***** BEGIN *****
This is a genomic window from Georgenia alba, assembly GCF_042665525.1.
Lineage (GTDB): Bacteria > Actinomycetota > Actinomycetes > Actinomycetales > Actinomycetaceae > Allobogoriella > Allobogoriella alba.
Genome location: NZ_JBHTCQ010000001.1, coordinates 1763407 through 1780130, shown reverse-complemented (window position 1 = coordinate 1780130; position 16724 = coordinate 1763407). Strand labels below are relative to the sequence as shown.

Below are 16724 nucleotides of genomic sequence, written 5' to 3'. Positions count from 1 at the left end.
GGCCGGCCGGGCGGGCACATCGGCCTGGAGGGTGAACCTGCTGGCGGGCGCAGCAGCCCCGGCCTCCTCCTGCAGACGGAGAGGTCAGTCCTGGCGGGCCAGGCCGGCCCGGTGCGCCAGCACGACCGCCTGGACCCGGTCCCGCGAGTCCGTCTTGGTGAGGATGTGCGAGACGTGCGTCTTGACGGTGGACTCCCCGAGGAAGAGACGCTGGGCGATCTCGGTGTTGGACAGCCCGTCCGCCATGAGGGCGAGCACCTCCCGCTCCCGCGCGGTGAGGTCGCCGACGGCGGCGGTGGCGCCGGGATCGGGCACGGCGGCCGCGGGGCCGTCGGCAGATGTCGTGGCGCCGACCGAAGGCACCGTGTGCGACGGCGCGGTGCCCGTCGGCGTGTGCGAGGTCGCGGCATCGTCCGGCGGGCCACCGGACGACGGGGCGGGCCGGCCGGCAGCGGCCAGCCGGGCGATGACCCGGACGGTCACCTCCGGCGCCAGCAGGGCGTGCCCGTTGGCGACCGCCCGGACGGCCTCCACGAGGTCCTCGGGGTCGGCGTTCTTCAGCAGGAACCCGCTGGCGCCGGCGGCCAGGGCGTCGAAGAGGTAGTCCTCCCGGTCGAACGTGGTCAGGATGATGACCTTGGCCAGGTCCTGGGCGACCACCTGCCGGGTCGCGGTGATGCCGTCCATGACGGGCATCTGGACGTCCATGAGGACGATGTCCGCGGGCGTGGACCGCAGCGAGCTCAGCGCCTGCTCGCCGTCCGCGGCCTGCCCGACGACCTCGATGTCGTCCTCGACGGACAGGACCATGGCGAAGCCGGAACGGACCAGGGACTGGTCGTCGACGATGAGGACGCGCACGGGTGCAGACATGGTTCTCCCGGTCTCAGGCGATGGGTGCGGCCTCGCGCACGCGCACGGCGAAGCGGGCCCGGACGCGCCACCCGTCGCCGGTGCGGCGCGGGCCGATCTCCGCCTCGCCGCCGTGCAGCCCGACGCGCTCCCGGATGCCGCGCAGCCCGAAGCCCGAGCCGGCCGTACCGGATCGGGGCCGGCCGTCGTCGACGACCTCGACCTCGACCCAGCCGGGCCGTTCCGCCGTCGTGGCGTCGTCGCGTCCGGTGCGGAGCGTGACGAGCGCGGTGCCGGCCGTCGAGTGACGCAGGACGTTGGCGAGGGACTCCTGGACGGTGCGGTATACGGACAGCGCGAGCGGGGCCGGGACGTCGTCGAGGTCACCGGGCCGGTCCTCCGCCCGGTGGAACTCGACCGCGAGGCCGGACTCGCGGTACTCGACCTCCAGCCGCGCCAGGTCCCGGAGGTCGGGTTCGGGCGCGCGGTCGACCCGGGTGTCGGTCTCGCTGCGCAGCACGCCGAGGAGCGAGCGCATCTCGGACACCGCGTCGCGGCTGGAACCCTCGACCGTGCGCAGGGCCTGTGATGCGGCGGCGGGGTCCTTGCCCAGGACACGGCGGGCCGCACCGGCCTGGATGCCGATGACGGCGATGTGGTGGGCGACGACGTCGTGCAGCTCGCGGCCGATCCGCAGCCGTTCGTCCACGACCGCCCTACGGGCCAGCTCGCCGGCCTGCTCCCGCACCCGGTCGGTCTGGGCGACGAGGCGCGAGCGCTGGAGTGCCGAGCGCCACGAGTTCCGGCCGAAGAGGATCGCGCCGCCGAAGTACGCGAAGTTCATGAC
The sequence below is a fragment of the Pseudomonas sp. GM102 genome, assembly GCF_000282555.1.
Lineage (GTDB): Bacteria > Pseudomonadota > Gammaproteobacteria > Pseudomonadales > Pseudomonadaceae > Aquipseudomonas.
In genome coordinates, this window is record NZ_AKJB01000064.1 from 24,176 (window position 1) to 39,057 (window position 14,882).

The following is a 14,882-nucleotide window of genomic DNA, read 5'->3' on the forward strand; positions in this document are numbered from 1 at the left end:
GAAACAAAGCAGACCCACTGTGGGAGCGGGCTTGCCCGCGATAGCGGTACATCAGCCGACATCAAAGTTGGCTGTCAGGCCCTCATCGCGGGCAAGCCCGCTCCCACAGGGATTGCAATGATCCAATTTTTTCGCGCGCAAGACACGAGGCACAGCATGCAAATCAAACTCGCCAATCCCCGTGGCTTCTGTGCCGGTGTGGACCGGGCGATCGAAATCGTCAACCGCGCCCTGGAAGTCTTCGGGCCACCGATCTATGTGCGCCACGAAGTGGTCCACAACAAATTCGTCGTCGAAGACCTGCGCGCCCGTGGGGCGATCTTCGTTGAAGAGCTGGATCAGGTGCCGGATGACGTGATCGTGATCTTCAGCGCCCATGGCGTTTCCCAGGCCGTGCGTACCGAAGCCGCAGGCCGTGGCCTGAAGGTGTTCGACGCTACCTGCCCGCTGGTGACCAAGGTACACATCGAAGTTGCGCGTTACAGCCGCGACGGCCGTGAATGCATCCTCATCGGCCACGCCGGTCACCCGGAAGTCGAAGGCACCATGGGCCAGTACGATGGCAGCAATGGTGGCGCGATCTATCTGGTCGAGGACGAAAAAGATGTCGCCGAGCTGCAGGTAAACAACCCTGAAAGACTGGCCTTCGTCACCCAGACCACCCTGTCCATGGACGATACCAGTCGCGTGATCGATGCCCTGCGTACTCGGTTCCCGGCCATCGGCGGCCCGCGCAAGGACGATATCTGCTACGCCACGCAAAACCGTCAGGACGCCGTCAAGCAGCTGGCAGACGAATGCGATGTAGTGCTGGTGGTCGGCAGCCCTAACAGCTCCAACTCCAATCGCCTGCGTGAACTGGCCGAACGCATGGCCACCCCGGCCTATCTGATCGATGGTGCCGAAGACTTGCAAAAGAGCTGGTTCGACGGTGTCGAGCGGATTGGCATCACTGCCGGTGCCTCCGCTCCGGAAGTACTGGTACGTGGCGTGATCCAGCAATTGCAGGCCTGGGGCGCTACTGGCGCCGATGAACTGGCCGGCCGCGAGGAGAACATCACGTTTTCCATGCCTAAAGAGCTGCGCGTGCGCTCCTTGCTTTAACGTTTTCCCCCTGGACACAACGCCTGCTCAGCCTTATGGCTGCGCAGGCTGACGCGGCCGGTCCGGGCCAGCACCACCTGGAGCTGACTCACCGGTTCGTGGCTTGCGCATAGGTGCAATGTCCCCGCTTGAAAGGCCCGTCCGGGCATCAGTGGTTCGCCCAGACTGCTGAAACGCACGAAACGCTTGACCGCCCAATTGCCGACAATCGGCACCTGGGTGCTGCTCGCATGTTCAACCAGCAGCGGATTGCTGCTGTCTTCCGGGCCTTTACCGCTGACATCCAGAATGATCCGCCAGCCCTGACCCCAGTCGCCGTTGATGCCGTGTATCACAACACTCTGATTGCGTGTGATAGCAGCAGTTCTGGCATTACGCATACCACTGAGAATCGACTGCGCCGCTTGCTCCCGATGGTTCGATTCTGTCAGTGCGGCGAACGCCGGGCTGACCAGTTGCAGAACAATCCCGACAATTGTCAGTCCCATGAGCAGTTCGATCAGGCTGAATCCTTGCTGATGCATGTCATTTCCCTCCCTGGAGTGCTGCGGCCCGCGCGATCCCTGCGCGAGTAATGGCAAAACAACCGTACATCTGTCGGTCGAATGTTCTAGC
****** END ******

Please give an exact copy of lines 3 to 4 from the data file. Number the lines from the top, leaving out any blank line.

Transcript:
Genome location: NZ_JBHTCQ010000001.1, coordinates 1763407 through 1780130, shown reverse-complemented (window position 1 = coordinate 1780130; position 16724 = coordinate 1763407). Strand labels below are relative to the sequence as shown.

Below are 16724 nucleotides of genomic sequence, written 5' to 3'. Positions count from 1 at the left end.